We found the two best tools for gathering information are Surveymonkey and shoeleather. Surveymonkey gives you some numbers but you do have to be careful in the way you design questions and interpret responses. We set the goal of getting over a hundred responses and looked for answers to be chosen by over 80% of respondents for us to think it was strong enough finding.

We also did lots of face to face interviews by getting out of the office. These give you the insights you need to know how what you’re proposing will fit into people’s lives. You also get more accurately from these what people might be willing to pay. It’s much easier to tell whether people are serious face-to-face.

Minimum Viable Product

We also showed people what the Lean Startup crowd call a Minimum Viable Product spec. This is important because you need to be confident that you can build it. As Steve Blank says, “Any idiot can get outside the building and ask customers what they want, compile a feature list and hand it to engineering.” So as we went around asking people if anything we were reducing the number of features rather than getting more ideas about what it should include.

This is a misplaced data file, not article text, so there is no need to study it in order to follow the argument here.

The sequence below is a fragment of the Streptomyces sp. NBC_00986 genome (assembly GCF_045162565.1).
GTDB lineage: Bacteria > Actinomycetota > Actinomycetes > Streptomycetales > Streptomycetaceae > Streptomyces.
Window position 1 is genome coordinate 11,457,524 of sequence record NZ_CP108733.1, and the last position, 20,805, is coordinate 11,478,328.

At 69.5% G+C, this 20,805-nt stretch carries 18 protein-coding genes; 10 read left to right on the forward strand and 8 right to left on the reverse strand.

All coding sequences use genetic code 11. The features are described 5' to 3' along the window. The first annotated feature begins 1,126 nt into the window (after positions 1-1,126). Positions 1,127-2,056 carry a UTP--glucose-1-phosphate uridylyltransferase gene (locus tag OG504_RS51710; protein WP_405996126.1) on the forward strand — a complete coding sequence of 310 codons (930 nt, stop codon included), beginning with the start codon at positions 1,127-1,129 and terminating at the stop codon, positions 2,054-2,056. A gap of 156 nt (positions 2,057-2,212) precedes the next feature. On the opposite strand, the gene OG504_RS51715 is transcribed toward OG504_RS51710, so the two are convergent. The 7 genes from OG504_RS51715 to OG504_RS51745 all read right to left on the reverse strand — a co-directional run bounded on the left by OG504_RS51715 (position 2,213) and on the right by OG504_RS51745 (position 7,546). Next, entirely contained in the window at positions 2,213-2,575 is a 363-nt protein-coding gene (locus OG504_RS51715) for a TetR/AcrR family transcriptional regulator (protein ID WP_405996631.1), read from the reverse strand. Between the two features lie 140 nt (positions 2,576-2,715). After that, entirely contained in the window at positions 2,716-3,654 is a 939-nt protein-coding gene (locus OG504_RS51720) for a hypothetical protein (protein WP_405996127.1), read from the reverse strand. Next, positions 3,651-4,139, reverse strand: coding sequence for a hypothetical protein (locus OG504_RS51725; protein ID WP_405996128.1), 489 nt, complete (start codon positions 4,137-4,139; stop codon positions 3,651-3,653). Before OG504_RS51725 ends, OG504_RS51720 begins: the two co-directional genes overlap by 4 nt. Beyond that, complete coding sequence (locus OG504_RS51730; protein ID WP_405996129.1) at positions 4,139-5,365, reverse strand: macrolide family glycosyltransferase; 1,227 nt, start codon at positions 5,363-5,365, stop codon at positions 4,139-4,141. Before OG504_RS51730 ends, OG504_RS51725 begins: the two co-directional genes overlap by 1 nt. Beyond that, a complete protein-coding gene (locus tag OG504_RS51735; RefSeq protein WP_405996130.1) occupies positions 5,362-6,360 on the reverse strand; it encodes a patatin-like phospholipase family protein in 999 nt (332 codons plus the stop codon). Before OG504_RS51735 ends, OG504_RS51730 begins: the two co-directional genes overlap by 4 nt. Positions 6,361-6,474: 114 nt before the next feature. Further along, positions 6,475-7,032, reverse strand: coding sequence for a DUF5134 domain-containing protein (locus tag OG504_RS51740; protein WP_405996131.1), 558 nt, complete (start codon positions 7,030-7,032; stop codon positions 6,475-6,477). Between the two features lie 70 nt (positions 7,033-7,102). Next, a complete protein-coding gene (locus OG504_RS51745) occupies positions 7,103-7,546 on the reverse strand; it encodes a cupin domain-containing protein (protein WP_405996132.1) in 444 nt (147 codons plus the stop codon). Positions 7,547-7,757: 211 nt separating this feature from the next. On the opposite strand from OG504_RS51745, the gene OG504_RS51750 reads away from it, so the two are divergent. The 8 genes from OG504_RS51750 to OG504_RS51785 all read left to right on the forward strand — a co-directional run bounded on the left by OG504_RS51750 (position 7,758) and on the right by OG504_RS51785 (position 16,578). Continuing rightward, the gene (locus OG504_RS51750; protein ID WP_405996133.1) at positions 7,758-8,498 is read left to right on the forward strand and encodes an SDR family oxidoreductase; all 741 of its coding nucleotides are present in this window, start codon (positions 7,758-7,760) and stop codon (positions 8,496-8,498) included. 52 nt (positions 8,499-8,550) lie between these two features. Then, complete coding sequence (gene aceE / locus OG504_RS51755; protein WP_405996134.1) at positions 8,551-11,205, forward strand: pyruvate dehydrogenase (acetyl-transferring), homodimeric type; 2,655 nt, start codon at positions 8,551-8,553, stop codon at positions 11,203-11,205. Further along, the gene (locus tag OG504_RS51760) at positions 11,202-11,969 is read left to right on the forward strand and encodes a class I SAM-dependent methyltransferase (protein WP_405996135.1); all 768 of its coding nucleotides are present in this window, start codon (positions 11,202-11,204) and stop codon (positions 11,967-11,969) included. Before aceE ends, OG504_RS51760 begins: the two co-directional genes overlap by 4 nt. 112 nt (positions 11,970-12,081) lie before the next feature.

Once you’ve done this for a while, the answers become quite clear as to whether what you think you’re solving is a real problem and whether there are people out there who’d be willing to pay for what you’re proposing.

By the end of this process you should have:

  • A couple of sentences that explain the individual person’s problem you’re going to solve and a list of the people who you’ve met who have that problem.
  • A couple of sentences explaining your solution and a slighty longer minimum viable product specification (probably no more than ten features).
  • A couple of paragraphs showing that you understand the broader social problem it will solve if it all goes to plan.

Note you don’t have any technology yet, or a business plan or a company or full team or bank account. You can do all the above and have a pretty good idea about whether something is worth building or not but only have spent a very small amount of money.